- Is a fugitive from justice;
- Is an unlawful user of or addicted to any controlled substance;
- Has been adjudicated as a mental defective or committed to a mental institution;
- Is illegally or unlawfully in the United States;
- Has been discharged from the Armed Forces under dishonorable conditions;
- Having been a citizen of the United States, has renounced U.S. citizenship;
- Is subject to a court order that restrains the person from harassing, stalking, or threatening an intimate partner or child of such intimate partner;
- Has been convicted in any court of a misdemeanor crime of domestic violence
Identifying and screening out individuals in those specified categories is obviously worthwhile, but the process is still relatively superficial. Such database screenings will inevitably fail to turn up many prospective purchasers who have “stayed under the radar” but who nevertheless pose a potential risk as gun owners or users. For example, a person with a history of domestic abuse, but who is not under a current court order will not be turned away. Investigations in greater depth by local law enforcement agencies are required by many jurisdictions in order to issue a license (and particularly a license authorizing the carrying of a weapon away from the business or residence of the owner). The effectiveness of point-of-purchase checks could be greatly enhanced by requiring proof of a valid license that meets prescribed federal standards.
Licensing. Licensing of guns has been, and should remain, a state responsibility. However, there is a clear precedent for federal and state cooperation. Current federal law exempts gun dealers from conducting an NICS check in the case of purchasers who have a state license that meets federal standards. There are presently twenty-two states whose licensing or permit laws qualify for the exemption.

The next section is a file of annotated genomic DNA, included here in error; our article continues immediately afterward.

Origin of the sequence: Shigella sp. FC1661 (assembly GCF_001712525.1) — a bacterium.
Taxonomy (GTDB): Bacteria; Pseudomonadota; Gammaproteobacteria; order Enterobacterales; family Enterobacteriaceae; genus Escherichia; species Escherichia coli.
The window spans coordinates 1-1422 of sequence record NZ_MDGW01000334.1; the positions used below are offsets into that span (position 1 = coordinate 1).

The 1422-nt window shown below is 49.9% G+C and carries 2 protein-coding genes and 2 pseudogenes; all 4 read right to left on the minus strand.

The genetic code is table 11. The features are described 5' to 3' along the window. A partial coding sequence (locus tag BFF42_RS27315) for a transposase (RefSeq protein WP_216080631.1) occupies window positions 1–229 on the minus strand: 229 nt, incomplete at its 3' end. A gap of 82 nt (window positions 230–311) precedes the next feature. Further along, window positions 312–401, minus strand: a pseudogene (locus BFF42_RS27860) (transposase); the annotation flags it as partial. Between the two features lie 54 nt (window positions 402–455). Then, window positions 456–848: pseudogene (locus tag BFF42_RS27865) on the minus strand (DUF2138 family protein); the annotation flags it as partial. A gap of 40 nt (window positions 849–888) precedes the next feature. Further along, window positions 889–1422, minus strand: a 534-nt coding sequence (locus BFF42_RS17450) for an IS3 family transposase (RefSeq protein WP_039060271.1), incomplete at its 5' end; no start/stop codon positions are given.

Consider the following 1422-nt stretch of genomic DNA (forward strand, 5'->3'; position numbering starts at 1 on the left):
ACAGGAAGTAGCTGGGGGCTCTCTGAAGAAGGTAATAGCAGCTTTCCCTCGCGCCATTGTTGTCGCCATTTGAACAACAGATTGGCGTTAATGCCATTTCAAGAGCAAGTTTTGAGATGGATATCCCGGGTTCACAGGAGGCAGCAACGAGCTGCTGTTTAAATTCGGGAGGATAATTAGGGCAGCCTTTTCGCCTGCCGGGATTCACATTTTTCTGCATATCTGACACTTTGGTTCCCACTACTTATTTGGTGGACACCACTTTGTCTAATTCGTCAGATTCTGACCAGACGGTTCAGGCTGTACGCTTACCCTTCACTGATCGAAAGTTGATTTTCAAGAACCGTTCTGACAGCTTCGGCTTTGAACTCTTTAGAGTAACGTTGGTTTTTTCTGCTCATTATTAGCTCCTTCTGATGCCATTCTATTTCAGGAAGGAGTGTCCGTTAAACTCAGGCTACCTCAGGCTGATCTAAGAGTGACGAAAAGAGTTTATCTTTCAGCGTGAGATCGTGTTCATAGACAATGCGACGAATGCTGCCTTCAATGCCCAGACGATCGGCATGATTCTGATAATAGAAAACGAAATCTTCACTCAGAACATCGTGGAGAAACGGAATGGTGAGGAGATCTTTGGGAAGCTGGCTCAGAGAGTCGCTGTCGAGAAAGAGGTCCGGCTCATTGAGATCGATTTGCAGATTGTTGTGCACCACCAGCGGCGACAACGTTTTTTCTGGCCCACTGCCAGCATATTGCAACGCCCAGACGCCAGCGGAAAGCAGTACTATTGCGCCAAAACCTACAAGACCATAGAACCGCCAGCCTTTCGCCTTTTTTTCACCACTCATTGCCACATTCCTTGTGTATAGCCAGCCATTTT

Laws requiring a license or permit in order to purchase a firearm are commonly referred to as “Permit-To-Purchase” (PTP) laws. Such laws are in effect in 13 states and three — Massachusetts, New Jersey, and New York — have the kind of “discretionary” PTP laws most effective at saving lives and curbing gun trafficking. The key element of a discretionary PTP system is that local law enforcement has the authority to deny permits when a person who would pass a federal background check still poses a potential danger. In June, Rep. Chris Van Hollen introduced legislation that would establish a grant program that would provide an incentive for states to adopt PTP laws. The law does not spell out in detail the licensing procedure to be followed by a grantee state, but does specify that it involve fingerprinting and a photograph. On the whole, the bill is rather tepid—participation by states is entirely voluntary—but is thought unlikely to prevail over opposition from the NRA.
Registration. Only a few states have any form of law requiring registration of guns, and there is no comprehensive federal registration system. Federal law does require licensed firearms dealers to maintain records of gun sales, including information about the firearm(s) being purchased, as well as the purchaser. Additionally, the National Tracing Center maintains data on gun purchases that can be made available to law enforcement agencies. Current law, however, prohibits the federal government from maintaining a fully automated data repository, and without such a system gun tracing is a slow, cumbersome process. Moreover, there is no requirement for data collection and retention in the case of private sales. A comprehensive and automated registration system at the federal level would have several advantages. Chief among them, it would help prevent gun trafficking and “straw purchases” which involve a person who is able to pass the NICS check purchasing a weapon for an individual who could not. A more difficult question arises as to whether a federal registration requirement should be extended to cover not only guns at the time of purchase but weapons already owned. Such an expansion would clearly make the registration regime more effective but might be difficult to administer and would be even more difficult to achieve from a political standpoint.